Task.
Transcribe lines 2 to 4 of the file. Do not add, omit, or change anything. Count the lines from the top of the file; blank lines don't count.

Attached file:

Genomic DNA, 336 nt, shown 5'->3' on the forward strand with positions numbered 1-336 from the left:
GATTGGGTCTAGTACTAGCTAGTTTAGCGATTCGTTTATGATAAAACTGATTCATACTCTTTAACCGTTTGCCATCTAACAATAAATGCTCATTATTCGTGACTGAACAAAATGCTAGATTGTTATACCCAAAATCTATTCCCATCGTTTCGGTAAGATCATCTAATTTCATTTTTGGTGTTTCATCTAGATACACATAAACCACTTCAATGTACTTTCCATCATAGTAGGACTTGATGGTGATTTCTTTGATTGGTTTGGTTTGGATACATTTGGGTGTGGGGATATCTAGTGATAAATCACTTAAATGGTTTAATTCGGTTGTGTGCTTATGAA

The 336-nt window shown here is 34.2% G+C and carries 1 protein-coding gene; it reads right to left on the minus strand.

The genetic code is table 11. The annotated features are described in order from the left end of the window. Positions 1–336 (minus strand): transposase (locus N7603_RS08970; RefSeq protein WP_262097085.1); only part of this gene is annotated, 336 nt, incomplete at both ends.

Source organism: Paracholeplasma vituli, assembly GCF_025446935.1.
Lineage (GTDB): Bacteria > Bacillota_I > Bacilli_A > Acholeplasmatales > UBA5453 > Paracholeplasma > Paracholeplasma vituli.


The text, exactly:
GATTGGGTCTAGTACTAGCTAGTTTAGCGATTCGTTTATGATAAAACTGATTCATACTCTTTAACCGTTTGCCATCTAACAATAAATGCTCATTATTCGTGACTGAACAAAATGCTAGATTGTTATACCCAAAATCTATTCCCATCGTTTCGGTAAGATCATCTAATTTCATTTTTGGTGTTTCATCTAGATACACATAAACCACTTCAATGTACTTTCCATCATAGTAGGACTTGATGGTGATTTCTTTGATTGGTTTGGTTTGGATACATTTGGGTGTGGGGATATCTAGTGATAAATCACTTAAATGGTTTAATTCGGTTGTGTGCTTATGAA

The 336-nt window shown here is 34.2% G+C and carries 1 protein-coding gene; it reads right to left on the minus strand.

The genetic code is table 11. The annotated features are described in order from the left end of the window. Positions 1–336 (minus strand): transposase (locus N7603_RS08970; RefSeq protein WP_262097085.1); only part of this gene is annotated, 336 nt, incomplete at both ends.